## Stream: general

### Topic: equation compiler

#### Minchao Wu (Jul 24 2018 at 16:56):

Hi friends, is there a way to fill up this underscore?

def foo (n : nat) : nat :=
match n with
| 0     := 0
| k     := have k ≠ 0, from _,
0
end


Usually n is of some complicated inductive types, but I really just need to handle one specific constructor. For all the other constructors the proofs are long but exactly the same.
I could use rec or cases or if then else but that would be awkward. So I am wondering how I can refer to the facts that the equation compiler knows but are not listed as hypotheses?

#### Kenny Lau (Jul 24 2018 at 16:56):

use k+1 instead of k

#### Minchao Wu (Jul 24 2018 at 16:57):

that works in the case of nat but not other complicated inductive types

then you can't

#### Minchao Wu (Jul 24 2018 at 16:59):

def bar : bool → ℕ
| tt     := 0
| b     := have b ≠ tt, from _, 1


well maybe this one is a better toy example

you can't.

reason?

#### Kenny Lau (Jul 24 2018 at 17:00):

in that environment you do not know that b is not tt

#### Kenny Lau (Jul 24 2018 at 17:01):

also how do you use rec or cases?

#### Minchao Wu (Jul 24 2018 at 17:01):

but the equation compiler knows that if it's tt then the thing is not exhaustive

#### Kenny Lau (Jul 24 2018 at 17:01):

the b is a catch-all clause

#### Kenny Lau (Jul 24 2018 at 17:01):

it is intended to match everything

that's true

#### Minchao Wu (Jul 24 2018 at 17:02):

I am saying that the compiler knows that tt will never be matched by b

#### Minchao Wu (Jul 24 2018 at 17:03):

perhaps, so I am asking if there is a clever hack

#### Kenny Lau (Jul 24 2018 at 17:03):

what was your idea with rec and cases?

#### Minchao Wu (Jul 24 2018 at 17:04):

also how do you use rec or cases?

you just don't use match

#### Kenny Lau (Jul 24 2018 at 17:04):

that works in the case of nat but not other complicated inductive types

does using rec solve this problem?

#### Minchao Wu (Jul 24 2018 at 17:05):

it's the same as your suggestion of using (k+1)

#### Minchao Wu (Jul 24 2018 at 17:05):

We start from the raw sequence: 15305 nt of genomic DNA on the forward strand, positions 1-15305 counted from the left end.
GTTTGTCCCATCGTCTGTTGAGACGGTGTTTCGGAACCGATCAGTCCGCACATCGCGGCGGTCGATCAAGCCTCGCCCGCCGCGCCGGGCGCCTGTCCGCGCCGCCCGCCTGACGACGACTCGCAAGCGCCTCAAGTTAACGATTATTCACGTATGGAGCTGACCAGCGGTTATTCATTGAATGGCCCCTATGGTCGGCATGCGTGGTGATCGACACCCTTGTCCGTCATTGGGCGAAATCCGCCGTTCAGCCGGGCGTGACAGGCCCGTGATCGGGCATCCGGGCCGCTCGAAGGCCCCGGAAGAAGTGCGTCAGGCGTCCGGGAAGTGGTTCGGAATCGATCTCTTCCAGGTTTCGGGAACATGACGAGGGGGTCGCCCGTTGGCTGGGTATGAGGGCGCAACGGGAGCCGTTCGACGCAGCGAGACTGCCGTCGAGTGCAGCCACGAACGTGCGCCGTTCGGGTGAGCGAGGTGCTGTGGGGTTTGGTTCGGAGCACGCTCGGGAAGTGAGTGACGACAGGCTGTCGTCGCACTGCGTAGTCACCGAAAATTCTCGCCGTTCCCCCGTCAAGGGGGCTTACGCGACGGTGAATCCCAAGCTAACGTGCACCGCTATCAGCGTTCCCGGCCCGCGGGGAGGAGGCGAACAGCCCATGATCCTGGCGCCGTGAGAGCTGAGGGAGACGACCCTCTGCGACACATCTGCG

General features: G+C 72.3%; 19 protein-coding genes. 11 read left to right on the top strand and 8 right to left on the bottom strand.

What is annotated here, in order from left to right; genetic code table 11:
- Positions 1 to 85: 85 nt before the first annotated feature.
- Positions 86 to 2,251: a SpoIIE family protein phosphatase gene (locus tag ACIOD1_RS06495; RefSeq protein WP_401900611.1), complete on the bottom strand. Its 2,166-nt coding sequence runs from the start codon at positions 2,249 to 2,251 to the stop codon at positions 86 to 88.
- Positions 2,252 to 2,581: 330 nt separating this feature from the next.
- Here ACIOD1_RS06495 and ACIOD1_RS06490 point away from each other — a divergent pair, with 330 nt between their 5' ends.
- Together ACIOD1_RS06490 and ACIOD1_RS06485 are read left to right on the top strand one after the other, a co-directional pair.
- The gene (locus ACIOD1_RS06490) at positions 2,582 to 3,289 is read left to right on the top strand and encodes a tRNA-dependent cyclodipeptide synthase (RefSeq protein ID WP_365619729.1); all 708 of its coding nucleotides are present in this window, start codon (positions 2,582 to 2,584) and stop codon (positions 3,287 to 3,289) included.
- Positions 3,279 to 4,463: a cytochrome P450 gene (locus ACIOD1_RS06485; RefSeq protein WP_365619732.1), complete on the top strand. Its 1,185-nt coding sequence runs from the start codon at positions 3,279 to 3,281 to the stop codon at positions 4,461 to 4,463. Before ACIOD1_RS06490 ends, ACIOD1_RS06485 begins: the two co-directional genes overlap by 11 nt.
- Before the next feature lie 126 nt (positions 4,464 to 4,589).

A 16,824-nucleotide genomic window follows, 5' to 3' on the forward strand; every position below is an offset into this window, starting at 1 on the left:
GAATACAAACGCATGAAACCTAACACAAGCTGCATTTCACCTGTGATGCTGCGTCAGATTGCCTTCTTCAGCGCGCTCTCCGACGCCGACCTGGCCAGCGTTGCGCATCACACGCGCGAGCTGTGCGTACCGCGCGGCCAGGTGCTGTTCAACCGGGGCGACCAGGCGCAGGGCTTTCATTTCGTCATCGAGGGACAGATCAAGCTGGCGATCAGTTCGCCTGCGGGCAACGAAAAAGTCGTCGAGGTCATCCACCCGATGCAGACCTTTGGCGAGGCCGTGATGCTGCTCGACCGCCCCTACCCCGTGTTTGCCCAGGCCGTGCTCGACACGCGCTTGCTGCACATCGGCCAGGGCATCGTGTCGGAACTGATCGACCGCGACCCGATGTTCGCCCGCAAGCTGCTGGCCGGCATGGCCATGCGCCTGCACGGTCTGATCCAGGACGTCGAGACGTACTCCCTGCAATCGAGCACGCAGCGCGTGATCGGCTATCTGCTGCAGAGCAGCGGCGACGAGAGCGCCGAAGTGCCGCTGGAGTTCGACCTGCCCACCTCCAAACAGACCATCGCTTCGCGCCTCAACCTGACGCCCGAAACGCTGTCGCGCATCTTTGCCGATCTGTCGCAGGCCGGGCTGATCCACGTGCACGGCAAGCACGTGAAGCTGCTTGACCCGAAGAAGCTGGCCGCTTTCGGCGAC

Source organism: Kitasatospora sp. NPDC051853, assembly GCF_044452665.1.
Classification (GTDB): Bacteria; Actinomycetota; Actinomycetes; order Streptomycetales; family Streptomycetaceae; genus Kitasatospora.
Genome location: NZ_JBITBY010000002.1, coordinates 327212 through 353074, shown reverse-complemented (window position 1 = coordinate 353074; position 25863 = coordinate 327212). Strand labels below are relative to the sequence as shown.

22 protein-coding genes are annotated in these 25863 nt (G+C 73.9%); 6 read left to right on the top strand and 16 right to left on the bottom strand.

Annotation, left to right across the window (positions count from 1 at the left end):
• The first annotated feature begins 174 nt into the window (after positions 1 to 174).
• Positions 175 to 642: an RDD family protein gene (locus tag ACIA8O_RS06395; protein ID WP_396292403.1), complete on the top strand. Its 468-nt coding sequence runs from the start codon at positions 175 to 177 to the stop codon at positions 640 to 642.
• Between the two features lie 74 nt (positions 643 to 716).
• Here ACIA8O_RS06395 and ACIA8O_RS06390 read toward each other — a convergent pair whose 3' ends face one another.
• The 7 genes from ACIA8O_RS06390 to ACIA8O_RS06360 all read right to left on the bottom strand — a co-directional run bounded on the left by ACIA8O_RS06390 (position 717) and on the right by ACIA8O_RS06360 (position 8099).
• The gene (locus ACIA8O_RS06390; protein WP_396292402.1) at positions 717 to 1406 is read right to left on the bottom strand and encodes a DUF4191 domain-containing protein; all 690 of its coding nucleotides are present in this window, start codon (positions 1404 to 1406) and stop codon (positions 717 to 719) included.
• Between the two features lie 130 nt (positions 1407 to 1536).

namely explicitly writing down all the constructors

#### Simon Hudon (Jul 24 2018 at 17:28):

What you could do is:

begin
cases n,
case 0 :
{ /- proof -/ },
all_goals { /- proof -/ },
end


#### Kenny Lau (Jul 24 2018 at 17:28):

but how are you going to prove n != 0?

#### Johan Commelin (Jul 24 2018 at 17:31):

I think that you don't have to.

#### Johan Commelin (Jul 24 2018 at 17:31):

That is Simon's trick.

#### Johan Commelin (Jul 24 2018 at 17:32):

You just prove it case by case, for all cases. But then, you prove all but one case with a single proof.

#### Minchao Wu (Jul 24 2018 at 17:33):

I forgot to mention that foll all the other cases I need the fact that n!=0

#### Minchao Wu (Jul 24 2018 at 17:34):

but this trick might work

#### Johan Commelin (Jul 24 2018 at 17:35):

Right, so now you somehow need to know that fact, but now it should be even true in your environment (I hope).

#### Simon Hudon (Jul 24 2018 at 17:35):

Off the top of my head, cases h : n will preserve the variable n and you can do your proof with subst n and contradiction

#### Simon Hudon (Jul 24 2018 at 17:44):

concretely, here is how I do it:

def foo (n : nat) : nat :=
begin
cases h : n,
case nat.zero :
{ exact 0 },
all_goals
{ have : n ≠ 0,
{ subst n, contradiction },
exact n },
end


(deleted)

#### Minchao Wu (Jul 24 2018 at 17:47):

when you use cases 0: to handle the specific constructor, how do you supply the arguments to that constructor?

#### Minchao Wu (Jul 24 2018 at 17:47):

in the case of nat there is no parameters

#### Simon Hudon (Jul 24 2018 at 17:48):

(note that it's case nat.zero :, no s, and full constructor name)

#### Simon Hudon (Jul 24 2018 at 17:48):

if we were looking at a list for instance, it would be case list.cons : x xs { /- my proof -/ }

#### Minchao Wu (Jul 24 2018 at 17:59):

Very cool, it worked

Thanks!

#### Minchao Wu (Jul 24 2018 at 18:00):

I wasn't aware of the case tatic

#### Simon Hudon (Jul 24 2018 at 18:00):

The more you know :wink:

#### Minchao Wu (Jul 24 2018 at 18:00):

I'm going to embrace it from now on :)

#### Nicholas Scheel (Jul 24 2018 at 23:14):

(deleted)

Last updated: May 15 2021 at 02:11 UTC